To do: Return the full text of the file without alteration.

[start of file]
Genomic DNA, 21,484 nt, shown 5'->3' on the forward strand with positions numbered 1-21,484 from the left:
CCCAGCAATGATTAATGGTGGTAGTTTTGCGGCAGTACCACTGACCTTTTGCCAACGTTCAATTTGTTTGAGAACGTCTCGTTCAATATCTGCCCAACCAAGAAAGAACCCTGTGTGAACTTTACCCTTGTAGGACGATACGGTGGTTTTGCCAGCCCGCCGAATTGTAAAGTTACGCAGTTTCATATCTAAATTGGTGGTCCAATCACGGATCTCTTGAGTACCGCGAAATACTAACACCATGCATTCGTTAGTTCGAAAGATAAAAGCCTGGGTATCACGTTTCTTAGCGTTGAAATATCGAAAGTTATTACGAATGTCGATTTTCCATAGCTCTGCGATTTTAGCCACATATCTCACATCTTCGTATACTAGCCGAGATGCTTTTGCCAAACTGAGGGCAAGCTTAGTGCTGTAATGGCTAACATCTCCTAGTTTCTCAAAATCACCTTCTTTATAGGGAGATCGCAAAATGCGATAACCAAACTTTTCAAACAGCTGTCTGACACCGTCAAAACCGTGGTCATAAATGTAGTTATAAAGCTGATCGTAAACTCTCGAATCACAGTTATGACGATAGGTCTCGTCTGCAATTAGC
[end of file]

Genomic DNA, 21,484 nt, shown 5'->3' on the forward strand with positions numbered 1-21,484 from the left:
CCCAGCAATGATTAATGGTGGTAGTTTTGCGGCAGTACCACTGACCTTTTGCCAACGTTCAATTTGTTTGAGAACGTCTCGTTCAATATCTGCCCAACCAAGAAAGAACCCTGTGTGAACTTTACCCTTGTAGGACGATACGGTGGTTTTGCCAGCCCGCCGAATTGTAAAGTTACGCAGTTTCATATCTAAATTGGTGGTCCAATCACGGATCTCTTGAGTACCGCGAAATACTAACACCATGCATTCGTTAGTTCGAAAGATAAAAGCCTGGGTATCACGTTTCTTAGCGTTGAAATATCGAAAGTTATTACGAATGTCGATTTTCCATAGCTCTGCGATTTTAGCCACATATCTCACATCTTCGTATACTAGCCGAGATGCTTTTGCCAAACTGAGGGCAAGCTTAGTGCTGTAATGGCTAACATCTCCTAGTTTCTCAAAATCACCTTCTTTATAGGGAGATCGCAAAATGCGATAACCAAACTTTTCAAACAGCTGTCTGACACCGTCAAAACCGTGGTCATAAATGTAGTTATAAAGCTGATCGTAAACTCTCGAATCACAGTTATGACGATAGGTCTCGTCTGCAATTAGC